Effects of logging on gastrointestinal parasite infections and infection risk in African primates.

Published online
21 Sep 2005
Content type
Journal article
Journal title
Journal of Applied Ecology

Gillespie, T. R. & Chapman, C. A. & Greiner, E. C.
Contact email(s)

Publication language
Africa South of Sahara & Uganda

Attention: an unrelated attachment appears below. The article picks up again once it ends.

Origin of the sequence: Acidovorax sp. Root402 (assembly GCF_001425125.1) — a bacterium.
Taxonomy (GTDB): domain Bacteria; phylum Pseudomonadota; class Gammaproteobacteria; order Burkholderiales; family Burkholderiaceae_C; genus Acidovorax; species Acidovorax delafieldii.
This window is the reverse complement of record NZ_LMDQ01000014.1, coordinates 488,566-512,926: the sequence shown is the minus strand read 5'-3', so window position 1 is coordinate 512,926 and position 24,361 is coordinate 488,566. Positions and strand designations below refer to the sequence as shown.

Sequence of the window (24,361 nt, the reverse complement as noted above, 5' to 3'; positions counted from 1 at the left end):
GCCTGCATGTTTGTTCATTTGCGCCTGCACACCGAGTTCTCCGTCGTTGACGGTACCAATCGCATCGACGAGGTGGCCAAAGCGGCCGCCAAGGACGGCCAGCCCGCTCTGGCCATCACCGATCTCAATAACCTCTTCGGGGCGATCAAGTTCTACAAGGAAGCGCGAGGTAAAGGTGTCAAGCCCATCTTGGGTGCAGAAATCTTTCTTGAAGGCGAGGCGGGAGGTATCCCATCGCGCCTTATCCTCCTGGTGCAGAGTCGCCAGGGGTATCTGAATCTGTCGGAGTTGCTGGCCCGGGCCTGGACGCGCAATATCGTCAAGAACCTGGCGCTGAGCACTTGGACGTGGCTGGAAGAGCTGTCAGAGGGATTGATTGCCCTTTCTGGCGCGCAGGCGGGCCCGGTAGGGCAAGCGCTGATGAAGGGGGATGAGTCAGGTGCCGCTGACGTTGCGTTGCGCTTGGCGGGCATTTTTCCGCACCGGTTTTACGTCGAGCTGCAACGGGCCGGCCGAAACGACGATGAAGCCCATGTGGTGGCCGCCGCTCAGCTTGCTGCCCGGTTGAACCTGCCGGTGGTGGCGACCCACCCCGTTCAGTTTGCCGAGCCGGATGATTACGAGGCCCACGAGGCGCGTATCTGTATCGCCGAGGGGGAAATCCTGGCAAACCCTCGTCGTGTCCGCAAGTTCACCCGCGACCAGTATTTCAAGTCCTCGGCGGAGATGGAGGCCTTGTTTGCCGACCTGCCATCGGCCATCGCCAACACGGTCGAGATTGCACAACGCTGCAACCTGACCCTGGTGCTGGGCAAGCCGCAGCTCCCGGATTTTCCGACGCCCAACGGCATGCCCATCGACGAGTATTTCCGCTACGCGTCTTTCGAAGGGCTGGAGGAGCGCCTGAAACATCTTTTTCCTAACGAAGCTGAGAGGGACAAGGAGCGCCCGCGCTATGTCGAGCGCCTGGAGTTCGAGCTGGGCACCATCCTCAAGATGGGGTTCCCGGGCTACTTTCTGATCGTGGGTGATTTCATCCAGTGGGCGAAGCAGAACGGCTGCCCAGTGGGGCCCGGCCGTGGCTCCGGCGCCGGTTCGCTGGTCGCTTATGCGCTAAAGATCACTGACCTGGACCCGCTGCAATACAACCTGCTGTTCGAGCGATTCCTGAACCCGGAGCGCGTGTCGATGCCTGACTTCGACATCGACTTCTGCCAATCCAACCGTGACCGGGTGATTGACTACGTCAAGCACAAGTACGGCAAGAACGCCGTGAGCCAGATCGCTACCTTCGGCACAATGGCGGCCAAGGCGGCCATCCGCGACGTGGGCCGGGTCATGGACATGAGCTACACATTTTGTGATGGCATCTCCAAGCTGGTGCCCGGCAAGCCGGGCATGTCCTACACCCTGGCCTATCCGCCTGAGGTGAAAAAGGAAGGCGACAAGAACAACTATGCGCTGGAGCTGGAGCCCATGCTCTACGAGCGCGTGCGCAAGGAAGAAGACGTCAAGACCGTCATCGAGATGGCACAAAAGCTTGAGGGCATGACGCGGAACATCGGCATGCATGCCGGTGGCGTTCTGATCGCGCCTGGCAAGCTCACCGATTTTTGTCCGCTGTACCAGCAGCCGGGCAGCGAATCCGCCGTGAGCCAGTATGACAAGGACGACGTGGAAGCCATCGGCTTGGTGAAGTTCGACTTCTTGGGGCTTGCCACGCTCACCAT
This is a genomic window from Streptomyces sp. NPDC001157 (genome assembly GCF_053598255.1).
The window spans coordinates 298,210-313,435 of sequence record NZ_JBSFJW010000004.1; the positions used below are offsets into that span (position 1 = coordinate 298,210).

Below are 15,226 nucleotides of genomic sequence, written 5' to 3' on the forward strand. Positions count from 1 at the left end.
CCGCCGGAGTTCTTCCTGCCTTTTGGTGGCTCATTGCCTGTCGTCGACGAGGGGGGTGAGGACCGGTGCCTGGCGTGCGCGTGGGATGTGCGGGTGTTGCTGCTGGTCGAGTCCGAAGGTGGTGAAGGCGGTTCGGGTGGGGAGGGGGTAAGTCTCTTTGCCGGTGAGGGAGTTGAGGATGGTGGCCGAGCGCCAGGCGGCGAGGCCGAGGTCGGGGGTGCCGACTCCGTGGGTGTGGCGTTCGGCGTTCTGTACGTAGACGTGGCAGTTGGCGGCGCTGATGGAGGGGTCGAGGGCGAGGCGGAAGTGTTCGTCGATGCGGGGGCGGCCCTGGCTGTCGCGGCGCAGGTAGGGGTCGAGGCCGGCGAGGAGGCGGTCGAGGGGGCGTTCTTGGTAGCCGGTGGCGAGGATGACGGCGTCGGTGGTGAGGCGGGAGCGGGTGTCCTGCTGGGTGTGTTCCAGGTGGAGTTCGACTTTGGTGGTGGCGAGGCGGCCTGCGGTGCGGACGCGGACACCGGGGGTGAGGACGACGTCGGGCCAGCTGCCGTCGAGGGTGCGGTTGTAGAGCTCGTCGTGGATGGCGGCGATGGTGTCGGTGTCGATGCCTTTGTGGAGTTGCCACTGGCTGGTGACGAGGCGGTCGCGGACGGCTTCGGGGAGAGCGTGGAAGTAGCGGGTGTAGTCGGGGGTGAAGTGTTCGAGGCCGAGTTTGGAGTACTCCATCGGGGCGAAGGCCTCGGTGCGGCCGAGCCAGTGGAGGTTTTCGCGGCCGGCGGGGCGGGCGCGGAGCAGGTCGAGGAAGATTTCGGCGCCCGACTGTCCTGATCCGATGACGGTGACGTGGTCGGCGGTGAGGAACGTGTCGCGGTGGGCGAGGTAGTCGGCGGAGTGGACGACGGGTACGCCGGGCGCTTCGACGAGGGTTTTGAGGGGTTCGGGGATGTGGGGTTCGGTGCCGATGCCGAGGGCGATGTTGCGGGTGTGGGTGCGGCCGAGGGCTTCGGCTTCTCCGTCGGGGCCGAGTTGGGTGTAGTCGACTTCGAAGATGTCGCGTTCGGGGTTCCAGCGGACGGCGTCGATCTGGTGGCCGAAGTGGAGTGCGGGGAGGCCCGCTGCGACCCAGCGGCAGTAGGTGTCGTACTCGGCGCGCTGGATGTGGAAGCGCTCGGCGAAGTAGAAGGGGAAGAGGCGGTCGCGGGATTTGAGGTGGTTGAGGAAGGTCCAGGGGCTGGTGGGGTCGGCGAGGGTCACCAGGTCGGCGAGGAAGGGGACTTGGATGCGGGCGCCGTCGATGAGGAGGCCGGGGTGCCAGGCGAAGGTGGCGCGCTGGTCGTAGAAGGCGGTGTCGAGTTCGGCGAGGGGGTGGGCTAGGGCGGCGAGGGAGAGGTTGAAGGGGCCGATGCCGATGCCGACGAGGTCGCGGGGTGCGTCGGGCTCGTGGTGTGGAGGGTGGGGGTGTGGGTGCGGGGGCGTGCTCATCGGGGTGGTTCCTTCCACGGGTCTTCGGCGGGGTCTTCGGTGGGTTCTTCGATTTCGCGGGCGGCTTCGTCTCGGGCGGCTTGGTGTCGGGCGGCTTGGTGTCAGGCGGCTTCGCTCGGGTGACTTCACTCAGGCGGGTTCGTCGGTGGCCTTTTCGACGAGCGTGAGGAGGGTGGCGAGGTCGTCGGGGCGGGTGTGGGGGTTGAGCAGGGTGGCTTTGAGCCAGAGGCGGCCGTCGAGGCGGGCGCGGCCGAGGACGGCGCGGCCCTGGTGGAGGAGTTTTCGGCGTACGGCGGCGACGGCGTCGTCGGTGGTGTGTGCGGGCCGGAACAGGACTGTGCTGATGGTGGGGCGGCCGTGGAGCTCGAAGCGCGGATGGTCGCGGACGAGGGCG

The impact of habitat disturbance on biodiversity conservation and animal health is poorly understood. Selective logging results in a suite of alterations that may increase infection risk and susceptibility to infection in resident populations. The aim of this study was to improve our understanding of this interplay by examining the effects of logging on infection risk and gastrointestinal parasite infections in three primate species whose populations have responded differently to selective logging in Kibale National Park, Uganda. Populations of redtail guenons Cercopithecus ascanius are declining in logged forest; red colobus Piliocolobus tephrosceles populations are in a state of slow recovery; and black-and-white colobus Colobus guereza populations are increasing in logged forest. We collected faecal samples from these three primate species over a period of 5 years in logged and undisturbed forest, to compare parasite infection prevalence and the magnitude of multiple infections. We also analysed canopy and ground vegetation plots to compare environmental contamination with primate parasites in logged and undisturbed forest. The prevalence and richness of gastrointestinal helminth and protozoan parasite infections, and the magnitude of multiple infections were greater for redtail guenons in logged than undisturbed forest, but these parameters did not differ between forest types for either colobine. Data from the canopy and ground vegetation plots revealed that infective stages of two representative generalist primate parasites occurred at higher densities in logged compared with undisturbed forest, signifying a greater infection risk for all primate species in logged forest. Synthesis and applications. This study demonstrates that selective logging can be associated with changes in an important ecological association between hosts and parasites. Our results indicate that anthropogenic habitat change could influence patterns of parasite infection in primates with associated effects on population performance.

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